Can someone double-check where's the mistake? The system didn't accept my answer.

TASK: Find the maximum power absorbed by the load resistor, knowing that:

$$E = 6.6V; R_{1} = 12.1Ω; R_{2} = 14Ω; R_{3} = 9.9Ω; R_{4} = 17.8Ω, J = 15.1A$$




$$R_{t} = R_{1}+R_{2}+R_{4} = 12.1+14+17.8=43.9Ω$$



$$P_{MAX}=\frac{E_{o}^2}{4R_{t}} = \frac{(2564.54)^2}{4*43.9}=37453.67 W$$

As always, thanks for your help.

  • 1
    \$\begingroup\$ Your solution is completely arbitrary. You're simply asking us to do your homework for you. \$\endgroup\$
    – Chu
    Commented Dec 1, 2018 at 10:00

1 Answer 1


The left schematic combines \$R_1\$ and \$R_2\$. The right schematic eliminates \$R_3\$ since it has no impact on the current source (which has infinite impedance.)


simulate this circuit – Schematic created using CircuitLab

At this point, it's convenient to Nortonize the Thevenin source presented by \$E\$ and \$R_1+R_2\$ and then follow through with some steps, as shown below:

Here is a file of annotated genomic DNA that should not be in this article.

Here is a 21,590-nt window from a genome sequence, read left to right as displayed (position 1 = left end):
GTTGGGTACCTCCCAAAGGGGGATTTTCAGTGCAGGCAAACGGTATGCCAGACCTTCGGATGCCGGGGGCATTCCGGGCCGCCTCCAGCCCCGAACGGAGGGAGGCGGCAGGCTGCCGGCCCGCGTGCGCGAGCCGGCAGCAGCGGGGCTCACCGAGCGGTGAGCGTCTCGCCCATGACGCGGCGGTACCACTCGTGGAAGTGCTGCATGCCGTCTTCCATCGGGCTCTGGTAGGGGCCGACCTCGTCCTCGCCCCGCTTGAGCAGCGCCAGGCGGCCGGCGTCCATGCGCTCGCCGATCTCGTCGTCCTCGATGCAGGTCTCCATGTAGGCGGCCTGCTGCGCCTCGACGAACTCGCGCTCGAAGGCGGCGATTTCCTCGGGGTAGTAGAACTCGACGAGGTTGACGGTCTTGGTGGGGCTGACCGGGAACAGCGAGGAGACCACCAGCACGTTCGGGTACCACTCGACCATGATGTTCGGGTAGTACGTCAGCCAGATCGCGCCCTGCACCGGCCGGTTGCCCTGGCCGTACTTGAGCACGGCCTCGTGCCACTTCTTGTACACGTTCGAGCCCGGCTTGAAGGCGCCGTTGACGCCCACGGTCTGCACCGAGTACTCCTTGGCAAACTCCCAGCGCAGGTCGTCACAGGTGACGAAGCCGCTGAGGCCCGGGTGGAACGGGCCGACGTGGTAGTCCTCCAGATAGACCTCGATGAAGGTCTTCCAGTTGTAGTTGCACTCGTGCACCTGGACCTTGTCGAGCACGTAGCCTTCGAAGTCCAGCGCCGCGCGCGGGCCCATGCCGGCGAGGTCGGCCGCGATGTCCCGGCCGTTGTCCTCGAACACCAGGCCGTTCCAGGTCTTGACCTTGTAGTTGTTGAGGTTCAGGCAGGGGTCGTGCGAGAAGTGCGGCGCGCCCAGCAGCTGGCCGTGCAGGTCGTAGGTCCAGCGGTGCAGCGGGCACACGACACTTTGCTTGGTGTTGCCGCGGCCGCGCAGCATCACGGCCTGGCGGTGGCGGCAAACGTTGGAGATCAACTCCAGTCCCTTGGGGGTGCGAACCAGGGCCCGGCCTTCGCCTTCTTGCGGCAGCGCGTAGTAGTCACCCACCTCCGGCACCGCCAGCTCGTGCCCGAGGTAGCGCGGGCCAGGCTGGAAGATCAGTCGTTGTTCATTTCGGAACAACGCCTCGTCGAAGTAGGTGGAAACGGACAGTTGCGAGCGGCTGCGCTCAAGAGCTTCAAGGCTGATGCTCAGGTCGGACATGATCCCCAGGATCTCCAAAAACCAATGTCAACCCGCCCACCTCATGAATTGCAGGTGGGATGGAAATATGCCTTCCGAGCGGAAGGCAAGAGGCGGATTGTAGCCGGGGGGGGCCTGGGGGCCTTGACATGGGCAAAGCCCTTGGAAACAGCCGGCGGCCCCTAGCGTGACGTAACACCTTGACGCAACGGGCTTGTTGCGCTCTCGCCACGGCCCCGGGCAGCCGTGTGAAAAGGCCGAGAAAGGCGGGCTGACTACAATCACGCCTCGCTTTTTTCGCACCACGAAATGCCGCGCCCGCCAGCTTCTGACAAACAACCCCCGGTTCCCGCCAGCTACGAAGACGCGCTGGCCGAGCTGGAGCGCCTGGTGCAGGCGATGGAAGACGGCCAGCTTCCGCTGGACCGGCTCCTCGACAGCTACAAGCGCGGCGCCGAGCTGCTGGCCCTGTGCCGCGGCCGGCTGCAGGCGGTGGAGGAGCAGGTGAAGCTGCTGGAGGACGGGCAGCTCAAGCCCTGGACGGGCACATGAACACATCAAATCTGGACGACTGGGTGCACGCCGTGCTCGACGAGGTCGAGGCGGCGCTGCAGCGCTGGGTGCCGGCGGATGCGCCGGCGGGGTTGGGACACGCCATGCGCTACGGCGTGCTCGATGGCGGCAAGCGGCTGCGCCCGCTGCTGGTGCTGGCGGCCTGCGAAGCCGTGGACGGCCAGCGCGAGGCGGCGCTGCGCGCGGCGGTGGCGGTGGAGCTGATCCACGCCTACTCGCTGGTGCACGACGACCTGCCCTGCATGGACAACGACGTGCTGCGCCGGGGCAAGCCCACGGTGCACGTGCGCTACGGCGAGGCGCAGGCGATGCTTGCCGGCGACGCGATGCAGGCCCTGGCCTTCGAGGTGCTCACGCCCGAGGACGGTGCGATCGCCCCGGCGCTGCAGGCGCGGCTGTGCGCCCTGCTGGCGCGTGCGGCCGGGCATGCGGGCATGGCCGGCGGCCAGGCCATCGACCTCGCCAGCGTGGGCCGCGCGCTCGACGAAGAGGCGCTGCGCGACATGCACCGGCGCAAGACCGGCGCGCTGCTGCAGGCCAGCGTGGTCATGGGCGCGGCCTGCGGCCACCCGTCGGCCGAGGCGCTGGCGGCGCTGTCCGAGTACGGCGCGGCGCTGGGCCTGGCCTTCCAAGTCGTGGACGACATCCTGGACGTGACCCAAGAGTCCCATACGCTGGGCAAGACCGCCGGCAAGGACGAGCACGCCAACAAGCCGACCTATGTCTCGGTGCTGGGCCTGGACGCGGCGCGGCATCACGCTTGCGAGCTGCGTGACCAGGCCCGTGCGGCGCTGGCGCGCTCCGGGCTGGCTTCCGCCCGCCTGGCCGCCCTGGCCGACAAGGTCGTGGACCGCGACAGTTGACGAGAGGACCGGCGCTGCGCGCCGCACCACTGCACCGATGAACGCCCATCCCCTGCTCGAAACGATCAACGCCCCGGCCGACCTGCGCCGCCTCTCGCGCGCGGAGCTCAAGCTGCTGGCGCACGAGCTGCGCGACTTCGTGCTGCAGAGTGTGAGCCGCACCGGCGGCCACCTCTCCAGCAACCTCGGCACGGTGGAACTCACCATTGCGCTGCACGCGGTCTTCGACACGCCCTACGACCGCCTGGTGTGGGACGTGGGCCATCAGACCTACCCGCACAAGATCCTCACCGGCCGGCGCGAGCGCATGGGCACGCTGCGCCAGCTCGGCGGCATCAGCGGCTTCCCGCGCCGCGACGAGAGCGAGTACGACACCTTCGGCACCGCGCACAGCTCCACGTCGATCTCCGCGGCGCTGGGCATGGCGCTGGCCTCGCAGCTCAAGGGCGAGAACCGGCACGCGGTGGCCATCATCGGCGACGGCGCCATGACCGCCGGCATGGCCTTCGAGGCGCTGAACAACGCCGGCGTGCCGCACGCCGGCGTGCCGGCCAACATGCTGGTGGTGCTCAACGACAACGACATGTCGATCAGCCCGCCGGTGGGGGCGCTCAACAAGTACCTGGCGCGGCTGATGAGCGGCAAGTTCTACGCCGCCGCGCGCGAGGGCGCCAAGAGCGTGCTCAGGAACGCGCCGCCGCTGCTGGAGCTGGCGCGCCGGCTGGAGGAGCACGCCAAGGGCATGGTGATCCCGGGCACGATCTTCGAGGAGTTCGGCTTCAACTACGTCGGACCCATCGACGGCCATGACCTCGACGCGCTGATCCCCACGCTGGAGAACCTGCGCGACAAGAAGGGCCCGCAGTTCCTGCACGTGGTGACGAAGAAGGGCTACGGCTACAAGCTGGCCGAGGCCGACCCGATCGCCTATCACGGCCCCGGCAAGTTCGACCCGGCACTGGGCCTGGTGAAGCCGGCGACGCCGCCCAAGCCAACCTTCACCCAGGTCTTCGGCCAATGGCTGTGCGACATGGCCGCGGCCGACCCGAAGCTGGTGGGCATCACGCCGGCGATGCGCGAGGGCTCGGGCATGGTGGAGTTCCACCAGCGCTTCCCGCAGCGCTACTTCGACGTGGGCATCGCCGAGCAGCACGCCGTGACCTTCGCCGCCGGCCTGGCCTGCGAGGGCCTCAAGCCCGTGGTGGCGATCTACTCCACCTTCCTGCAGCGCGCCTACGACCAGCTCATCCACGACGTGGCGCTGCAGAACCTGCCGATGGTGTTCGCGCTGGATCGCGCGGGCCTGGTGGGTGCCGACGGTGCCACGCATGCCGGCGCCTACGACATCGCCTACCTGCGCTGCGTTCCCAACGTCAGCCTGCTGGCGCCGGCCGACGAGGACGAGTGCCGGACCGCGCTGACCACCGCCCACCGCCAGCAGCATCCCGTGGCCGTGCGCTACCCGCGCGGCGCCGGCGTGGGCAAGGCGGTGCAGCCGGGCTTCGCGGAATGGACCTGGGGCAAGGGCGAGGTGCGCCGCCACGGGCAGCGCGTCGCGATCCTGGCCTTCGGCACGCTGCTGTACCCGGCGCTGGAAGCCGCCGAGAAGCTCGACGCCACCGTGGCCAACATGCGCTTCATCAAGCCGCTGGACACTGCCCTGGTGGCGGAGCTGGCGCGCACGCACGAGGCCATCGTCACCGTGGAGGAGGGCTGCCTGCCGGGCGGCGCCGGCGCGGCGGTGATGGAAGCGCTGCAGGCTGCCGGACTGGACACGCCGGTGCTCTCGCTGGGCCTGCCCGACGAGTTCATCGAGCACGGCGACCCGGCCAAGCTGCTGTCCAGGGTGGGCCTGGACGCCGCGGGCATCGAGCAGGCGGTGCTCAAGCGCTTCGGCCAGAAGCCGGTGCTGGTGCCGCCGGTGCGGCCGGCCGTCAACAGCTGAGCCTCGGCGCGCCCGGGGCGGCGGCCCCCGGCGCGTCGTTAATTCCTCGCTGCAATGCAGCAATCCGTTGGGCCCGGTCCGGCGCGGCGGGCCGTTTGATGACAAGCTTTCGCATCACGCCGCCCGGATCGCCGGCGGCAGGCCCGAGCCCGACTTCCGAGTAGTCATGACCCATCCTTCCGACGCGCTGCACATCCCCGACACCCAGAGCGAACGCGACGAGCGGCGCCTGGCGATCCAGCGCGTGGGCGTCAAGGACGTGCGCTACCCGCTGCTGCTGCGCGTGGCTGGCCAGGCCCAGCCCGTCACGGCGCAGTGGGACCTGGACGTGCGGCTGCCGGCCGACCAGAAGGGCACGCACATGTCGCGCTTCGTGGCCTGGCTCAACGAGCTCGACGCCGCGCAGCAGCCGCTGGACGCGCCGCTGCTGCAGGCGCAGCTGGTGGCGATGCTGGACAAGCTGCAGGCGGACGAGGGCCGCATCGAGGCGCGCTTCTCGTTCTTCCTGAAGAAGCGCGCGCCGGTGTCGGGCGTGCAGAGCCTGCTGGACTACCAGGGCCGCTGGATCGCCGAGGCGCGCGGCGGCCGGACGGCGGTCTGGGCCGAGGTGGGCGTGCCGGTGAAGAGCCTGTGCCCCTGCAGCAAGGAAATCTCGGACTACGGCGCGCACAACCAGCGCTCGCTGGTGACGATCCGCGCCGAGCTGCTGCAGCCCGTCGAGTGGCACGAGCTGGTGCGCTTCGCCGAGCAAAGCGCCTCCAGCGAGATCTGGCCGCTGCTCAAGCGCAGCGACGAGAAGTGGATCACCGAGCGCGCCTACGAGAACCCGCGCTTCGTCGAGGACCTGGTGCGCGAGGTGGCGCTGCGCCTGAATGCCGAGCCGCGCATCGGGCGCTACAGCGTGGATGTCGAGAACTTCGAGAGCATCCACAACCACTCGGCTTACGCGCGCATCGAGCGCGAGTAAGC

simulate this circuit

At this point, you should already know that the maximum power into \$R_\text{LOAD}\$ will occur when \$R_\text{LOAD}=R_\text{TOTAL}\$. (If not, you can compute this by developing a power equation and then solving for the derivative, where the slope is zero.)

The voltage at the load resistor will be exactly \$\frac12\$ of the applied voltage shown above. Given that you know that \$R_\text{LOAD}=R_\text{TOTAL}\$, you should now be able to easily work out the power in \$R_\text{LOAD}\$.

Here's a curve generated using Spice and your entire circuit (not some simplified form of it) to show the power in \$R_\text{LOAD}\$ as it's resistance is varied. You should expect to see something akin to a parabolic curve. And you do:

enter image description here

You can also see that the estimated resistance I'd calculated is consistent with the graph.


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